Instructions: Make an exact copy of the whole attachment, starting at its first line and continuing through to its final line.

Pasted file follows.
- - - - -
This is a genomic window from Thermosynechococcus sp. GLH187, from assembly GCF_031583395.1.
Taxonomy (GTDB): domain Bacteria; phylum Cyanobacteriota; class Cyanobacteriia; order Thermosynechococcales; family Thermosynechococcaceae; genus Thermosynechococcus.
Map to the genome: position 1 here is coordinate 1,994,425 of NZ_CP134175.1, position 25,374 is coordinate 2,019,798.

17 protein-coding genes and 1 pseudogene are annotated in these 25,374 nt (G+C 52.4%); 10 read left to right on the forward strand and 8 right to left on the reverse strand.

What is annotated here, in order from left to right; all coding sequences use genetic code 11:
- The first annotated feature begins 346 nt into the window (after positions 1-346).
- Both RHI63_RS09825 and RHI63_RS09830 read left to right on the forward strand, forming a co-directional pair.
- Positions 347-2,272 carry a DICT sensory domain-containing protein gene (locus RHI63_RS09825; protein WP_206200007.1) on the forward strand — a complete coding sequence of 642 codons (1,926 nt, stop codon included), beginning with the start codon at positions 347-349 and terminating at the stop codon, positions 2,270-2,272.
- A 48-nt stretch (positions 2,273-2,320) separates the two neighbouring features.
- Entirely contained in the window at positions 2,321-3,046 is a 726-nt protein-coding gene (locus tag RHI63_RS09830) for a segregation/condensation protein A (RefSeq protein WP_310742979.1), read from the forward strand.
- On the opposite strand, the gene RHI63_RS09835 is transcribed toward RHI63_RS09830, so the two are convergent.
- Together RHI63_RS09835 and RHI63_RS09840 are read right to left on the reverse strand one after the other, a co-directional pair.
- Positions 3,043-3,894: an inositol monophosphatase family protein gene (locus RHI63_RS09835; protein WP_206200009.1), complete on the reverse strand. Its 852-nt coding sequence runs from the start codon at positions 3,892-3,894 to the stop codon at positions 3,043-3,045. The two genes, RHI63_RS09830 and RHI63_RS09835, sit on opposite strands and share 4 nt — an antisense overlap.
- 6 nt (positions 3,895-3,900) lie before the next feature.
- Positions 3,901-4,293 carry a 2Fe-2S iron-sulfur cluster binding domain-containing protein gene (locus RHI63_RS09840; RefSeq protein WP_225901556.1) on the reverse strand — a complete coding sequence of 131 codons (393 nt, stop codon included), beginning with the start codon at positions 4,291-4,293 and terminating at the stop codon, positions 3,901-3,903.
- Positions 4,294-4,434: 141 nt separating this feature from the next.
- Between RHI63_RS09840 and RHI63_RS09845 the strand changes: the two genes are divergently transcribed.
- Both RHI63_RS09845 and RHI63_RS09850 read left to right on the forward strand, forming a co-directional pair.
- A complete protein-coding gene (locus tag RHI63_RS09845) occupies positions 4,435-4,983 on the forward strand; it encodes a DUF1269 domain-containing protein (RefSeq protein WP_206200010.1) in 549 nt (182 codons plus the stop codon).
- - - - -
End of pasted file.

This is a genomic window from Thermosynechococcus sp. GLH187, from assembly GCF_031583395.1.
Taxonomy (GTDB): domain Bacteria; phylum Cyanobacteriota; class Cyanobacteriia; order Thermosynechococcales; family Thermosynechococcaceae; genus Thermosynechococcus.
Map to the genome: position 1 here is coordinate 1,994,425 of NZ_CP134175.1, position 25,374 is coordinate 2,019,798.

17 protein-coding genes and 1 pseudogene are annotated in these 25,374 nt (G+C 52.4%); 10 read left to right on the forward strand and 8 right to left on the reverse strand.

What is annotated here, in order from left to right; all coding sequences use genetic code 11:
- The first annotated feature begins 346 nt into the window (after positions 1-346).
- Both RHI63_RS09825 and RHI63_RS09830 read left to right on the forward strand, forming a co-directional pair.
- Positions 347-2,272 carry a DICT sensory domain-containing protein gene (locus RHI63_RS09825; protein WP_206200007.1) on the forward strand — a complete coding sequence of 642 codons (1,926 nt, stop codon included), beginning with the start codon at positions 347-349 and terminating at the stop codon, positions 2,270-2,272.
- A 48-nt stretch (positions 2,273-2,320) separates the two neighbouring features.
- Entirely contained in the window at positions 2,321-3,046 is a 726-nt protein-coding gene (locus tag RHI63_RS09830) for a segregation/condensation protein A (RefSeq protein WP_310742979.1), read from the forward strand.
- On the opposite strand, the gene RHI63_RS09835 is transcribed toward RHI63_RS09830, so the two are convergent.
- Together RHI63_RS09835 and RHI63_RS09840 are read right to left on the reverse strand one after the other, a co-directional pair.
- Positions 3,043-3,894: an inositol monophosphatase family protein gene (locus RHI63_RS09835; protein WP_206200009.1), complete on the reverse strand. Its 852-nt coding sequence runs from the start codon at positions 3,892-3,894 to the stop codon at positions 3,043-3,045. The two genes, RHI63_RS09830 and RHI63_RS09835, sit on opposite strands and share 4 nt — an antisense overlap.
- 6 nt (positions 3,895-3,900) lie before the next feature.
- Positions 3,901-4,293 carry a 2Fe-2S iron-sulfur cluster binding domain-containing protein gene (locus RHI63_RS09840; RefSeq protein WP_225901556.1) on the reverse strand — a complete coding sequence of 131 codons (393 nt, stop codon included), beginning with the start codon at positions 4,291-4,293 and terminating at the stop codon, positions 3,901-3,903.
- Positions 4,294-4,434: 141 nt separating this feature from the next.
- Between RHI63_RS09840 and RHI63_RS09845 the strand changes: the two genes are divergently transcribed.
- Both RHI63_RS09845 and RHI63_RS09850 read left to right on the forward strand, forming a co-directional pair.
- A complete protein-coding gene (locus tag RHI63_RS09845) occupies positions 4,435-4,983 on the forward strand; it encodes a DUF1269 domain-containing protein (RefSeq protein WP_206200010.1) in 549 nt (182 codons plus the stop codon).